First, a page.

Sep 22

It’s over, finally.

The inevitable became official last night when the Florida Marlins eliminated the Mets from playoff contention for the third time in four years. The Marlins might have administered the killing blow, but last night, as in the other two years, the Mets killed themselves.

Last night was a microcosm of this season in many ways, beginning with an offense that squandered numerous opportunities to eventually waste a strong starting performance, this time from Mike Pelfrey. The Mets’ inability t0 produce, much less in the clutch, has been a critical weakness all summer.

We’ve been over this before, but most of the starting position players will return next season so the Mets don’t figure to add a big bat. They need to hope for healthy players and improvement. Hoping makes for a very bad plan.

For his part, Pelfrey continues to pitch well enough to win most games, but last night was betrayed by his defense and later the bullpen.

After Pedro Feliciano retired the first two batters in the eighth, Jerry Manuel went to Elmer Dessens, who gave up four straight hits, including a mammoth three-run homer to Gaby Sanchez. Why Feliciano wasn’t allowed to continue is beyond me. He’s certainly more reliable than Dessens.

Another poor bullpen decision, but there have been so many I’ve lost track.

It’s easy to blame injuries, and for the Mets they could wonder what might have been had they not lost significant time from Carlos Beltran, Jason Bay, Jose Reyes and Johan Santana. Still, the Mets’ losses weren’t as severe as those of the Phillies, but they managed to overcome and have won 21 of their last 25, the kind of hot streak Manuel kept waiting for, but never came.

Championship caliber teams must find a way to overcome from injuries and the Mets did not. There were simply too many times this season when they beat themselves, whether it be an error in the field, giving away an at-bat, or throwing a lazy pitch.

You are what your record says you are, and for the Mets they are a losing team for the second straight season, and out of the playoffs for the fourth straight year.

On an interesting note, Manuel responded to Joe Torre’s comments about being curious about the Mets’ job, and Torre responded by apologizing to Manuel and saying he was closing the door on managing the Mets. Torre should have danced around the question better and apologized for violating an unwritten protocol.

Still, people change their minds so I wouldn’t write off the Mets and Torre talking after the season. It’s not as if Torre backing off now will save Manuel’s job. The Mets have not been shy in the past for going after media outlets for stories they didn’t like, or weren’t correct. The Mets have not told one media outlet to back off on Manuel, nor have they made any comment about his returning.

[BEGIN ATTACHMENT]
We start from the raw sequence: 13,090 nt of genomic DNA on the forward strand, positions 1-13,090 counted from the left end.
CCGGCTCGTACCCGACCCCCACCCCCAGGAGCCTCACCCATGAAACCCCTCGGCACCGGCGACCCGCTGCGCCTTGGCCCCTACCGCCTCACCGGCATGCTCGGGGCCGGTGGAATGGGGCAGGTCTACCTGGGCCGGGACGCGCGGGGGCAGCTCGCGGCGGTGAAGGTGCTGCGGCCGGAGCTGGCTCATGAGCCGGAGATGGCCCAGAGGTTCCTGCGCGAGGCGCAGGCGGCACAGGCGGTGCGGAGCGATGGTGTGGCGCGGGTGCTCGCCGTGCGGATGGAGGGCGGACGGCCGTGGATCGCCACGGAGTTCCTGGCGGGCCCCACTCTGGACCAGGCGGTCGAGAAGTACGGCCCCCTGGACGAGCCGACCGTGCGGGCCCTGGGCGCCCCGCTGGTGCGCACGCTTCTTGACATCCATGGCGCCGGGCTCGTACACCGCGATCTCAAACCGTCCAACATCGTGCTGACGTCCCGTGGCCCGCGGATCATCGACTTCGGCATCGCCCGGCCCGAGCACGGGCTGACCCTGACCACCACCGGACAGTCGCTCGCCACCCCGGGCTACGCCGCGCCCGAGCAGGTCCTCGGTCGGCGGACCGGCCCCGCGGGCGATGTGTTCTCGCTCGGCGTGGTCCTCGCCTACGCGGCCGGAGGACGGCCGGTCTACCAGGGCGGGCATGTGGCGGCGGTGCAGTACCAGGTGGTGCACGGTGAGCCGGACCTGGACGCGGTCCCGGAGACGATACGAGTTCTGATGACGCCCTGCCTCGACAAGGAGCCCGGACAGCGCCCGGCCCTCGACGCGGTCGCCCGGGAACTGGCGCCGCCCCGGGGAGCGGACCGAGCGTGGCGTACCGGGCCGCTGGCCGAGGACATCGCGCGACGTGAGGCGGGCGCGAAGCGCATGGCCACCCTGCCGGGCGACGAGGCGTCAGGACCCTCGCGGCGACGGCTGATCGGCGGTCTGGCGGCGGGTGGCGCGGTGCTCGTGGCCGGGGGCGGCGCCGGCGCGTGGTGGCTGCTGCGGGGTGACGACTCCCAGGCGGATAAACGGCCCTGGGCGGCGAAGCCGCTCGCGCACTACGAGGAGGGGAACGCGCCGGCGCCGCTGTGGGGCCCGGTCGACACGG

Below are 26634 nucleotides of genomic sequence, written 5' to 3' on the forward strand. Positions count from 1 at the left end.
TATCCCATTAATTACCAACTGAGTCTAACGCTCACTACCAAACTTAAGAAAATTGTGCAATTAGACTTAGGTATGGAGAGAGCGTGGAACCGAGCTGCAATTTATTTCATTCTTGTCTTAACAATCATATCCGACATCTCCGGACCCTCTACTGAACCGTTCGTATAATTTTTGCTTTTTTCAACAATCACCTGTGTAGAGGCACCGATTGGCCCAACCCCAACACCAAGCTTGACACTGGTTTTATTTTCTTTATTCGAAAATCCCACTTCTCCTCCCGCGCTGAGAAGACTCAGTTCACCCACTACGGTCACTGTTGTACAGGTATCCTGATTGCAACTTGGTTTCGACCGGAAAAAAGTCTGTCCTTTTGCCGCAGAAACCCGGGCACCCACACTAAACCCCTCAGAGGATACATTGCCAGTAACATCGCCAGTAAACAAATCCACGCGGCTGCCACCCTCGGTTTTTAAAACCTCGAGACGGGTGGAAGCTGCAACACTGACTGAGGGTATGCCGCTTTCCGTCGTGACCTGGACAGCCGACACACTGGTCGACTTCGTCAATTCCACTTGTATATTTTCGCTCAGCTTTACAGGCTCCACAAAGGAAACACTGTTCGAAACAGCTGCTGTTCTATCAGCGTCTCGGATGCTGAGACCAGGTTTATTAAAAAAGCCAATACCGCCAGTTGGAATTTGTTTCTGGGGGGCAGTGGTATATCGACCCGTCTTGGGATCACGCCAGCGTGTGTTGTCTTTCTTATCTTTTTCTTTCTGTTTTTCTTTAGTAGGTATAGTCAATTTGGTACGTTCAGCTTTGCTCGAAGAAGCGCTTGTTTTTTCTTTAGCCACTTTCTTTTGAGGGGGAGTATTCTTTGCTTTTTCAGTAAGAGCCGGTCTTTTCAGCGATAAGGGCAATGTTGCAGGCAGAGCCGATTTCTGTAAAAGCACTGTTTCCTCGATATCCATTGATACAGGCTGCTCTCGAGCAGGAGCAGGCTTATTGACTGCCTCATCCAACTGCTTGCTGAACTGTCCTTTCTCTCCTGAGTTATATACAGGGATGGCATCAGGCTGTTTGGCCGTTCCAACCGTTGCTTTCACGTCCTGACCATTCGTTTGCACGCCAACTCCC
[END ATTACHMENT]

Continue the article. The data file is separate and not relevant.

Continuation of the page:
They have left Manuel alone to twist in the wind because they know he’s not returning. They are studying their options. Speaking of which, they appear to have lost out on Kevin Towers, who appears to be headed for Arizona. He would have been intriguing.

So, it is officially over, but we’ve known for awhile now that it wasn’t going to happen for the Mets. For me, I thought the series just prior to the break when they lost to Atlanta was a determining moment. From there, came the disastrous West Coast slide that coincided with the return of Carlos Beltran.

From there, the rest of the season was a formality.

Sep 29

About Yesterday ….

Perez: No better than a No. 5?

Perez: No better than a No. 5?

Instead of packing to head to Wrigley Field, the Mets will be in today to clean out their lockers. They will drift in throughout the afternoon. The Mets are telling us 11:30 until 3:30. Why 11:30?

Let’s figure it out …

I’m guessing a lot of guys will be in before that and leave before answering questions about another late season fade.

“We failed,” David Wright said yesterday. “We failed as a team.”

That they did. Yesterday, was a microcosm of all that went wrong.

Starting pitching: Oliver Perez showed he’s not an ace. Or even close to it. Perez finished the season at 10-8 with 17 no-decisions. Out of 34 starts, he came away with a no-decision half the time. Terrible. He can’t close the deal. In his biggest game of the season he gave the Mets 5 1/3 innings. Thanks for showing up.

Bullpen: No blown save yesterday, but does it matter? Back-to-back jacks were the difference. For the record, 29 blown saves overall. That is the stat of the season.

Offense: The Mets have an offense? Not yesterday. Two runs on four hits won’t get it done.

The Mets will pack to go home. Many of them never to return to this clubhouse. Who should go and who should stay? More on that today.

Please stay tuned throughout the day.